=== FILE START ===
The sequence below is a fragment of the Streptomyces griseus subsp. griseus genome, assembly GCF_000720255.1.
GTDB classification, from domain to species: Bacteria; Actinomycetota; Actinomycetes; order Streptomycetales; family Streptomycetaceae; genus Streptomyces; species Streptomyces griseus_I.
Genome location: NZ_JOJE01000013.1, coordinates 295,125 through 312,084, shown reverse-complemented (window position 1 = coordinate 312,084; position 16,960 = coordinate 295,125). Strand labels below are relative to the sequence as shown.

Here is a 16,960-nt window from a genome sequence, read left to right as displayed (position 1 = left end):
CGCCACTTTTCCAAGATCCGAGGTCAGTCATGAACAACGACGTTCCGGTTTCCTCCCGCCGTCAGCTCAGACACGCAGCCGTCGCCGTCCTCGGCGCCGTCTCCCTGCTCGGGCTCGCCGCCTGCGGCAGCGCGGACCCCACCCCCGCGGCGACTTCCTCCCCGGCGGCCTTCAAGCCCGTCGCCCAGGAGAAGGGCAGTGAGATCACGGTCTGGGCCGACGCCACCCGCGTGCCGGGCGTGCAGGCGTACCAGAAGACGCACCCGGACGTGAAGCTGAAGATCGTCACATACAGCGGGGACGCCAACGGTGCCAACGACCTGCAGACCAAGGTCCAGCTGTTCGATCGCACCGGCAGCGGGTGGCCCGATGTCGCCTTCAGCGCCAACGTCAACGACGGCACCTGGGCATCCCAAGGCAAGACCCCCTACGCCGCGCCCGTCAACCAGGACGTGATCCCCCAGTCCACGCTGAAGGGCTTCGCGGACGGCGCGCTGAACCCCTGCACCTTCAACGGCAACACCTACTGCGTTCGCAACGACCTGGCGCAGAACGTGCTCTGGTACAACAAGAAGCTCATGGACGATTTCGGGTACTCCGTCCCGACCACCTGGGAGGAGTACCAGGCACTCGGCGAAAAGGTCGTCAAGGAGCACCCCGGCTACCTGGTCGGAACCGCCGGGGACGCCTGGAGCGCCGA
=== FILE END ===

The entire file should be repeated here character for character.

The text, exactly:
The sequence below is a fragment of the Streptomyces griseus subsp. griseus genome, assembly GCF_000720255.1.
GTDB classification, from domain to species: Bacteria; Actinomycetota; Actinomycetes; order Streptomycetales; family Streptomycetaceae; genus Streptomyces; species Streptomyces griseus_I.
Genome location: NZ_JOJE01000013.1, coordinates 295,125 through 312,084, shown reverse-complemented (window position 1 = coordinate 312,084; position 16,960 = coordinate 295,125). Strand labels below are relative to the sequence as shown.

Here is a 16,960-nt window from a genome sequence, read left to right as displayed (position 1 = left end):
CGCCACTTTTCCAAGATCCGAGGTCAGTCATGAACAACGACGTTCCGGTTTCCTCCCGCCGTCAGCTCAGACACGCAGCCGTCGCCGTCCTCGGCGCCGTCTCCCTGCTCGGGCTCGCCGCCTGCGGCAGCGCGGACCCCACCCCCGCGGCGACTTCCTCCCCGGCGGCCTTCAAGCCCGTCGCCCAGGAGAAGGGCAGTGAGATCACGGTCTGGGCCGACGCCACCCGCGTGCCGGGCGTGCAGGCGTACCAGAAGACGCACCCGGACGTGAAGCTGAAGATCGTCACATACAGCGGGGACGCCAACGGTGCCAACGACCTGCAGACCAAGGTCCAGCTGTTCGATCGCACCGGCAGCGGGTGGCCCGATGTCGCCTTCAGCGCCAACGTCAACGACGGCACCTGGGCATCCCAAGGCAAGACCCCCTACGCCGCGCCCGTCAACCAGGACGTGATCCCCCAGTCCACGCTGAAGGGCTTCGCGGACGGCGCGCTGAACCCCTGCACCTTCAACGGCAACACCTACTGCGTTCGCAACGACCTGGCGCAGAACGTGCTCTGGTACAACAAGAAGCTCATGGACGATTTCGGGTACTCCGTCCCGACCACCTGGGAGGAGTACCAGGCACTCGGCGAAAAGGTCGTCAAGGAGCACCCCGGCTACCTGGTCGGAACCGCCGGGGACGCCTGGAGCGCCGA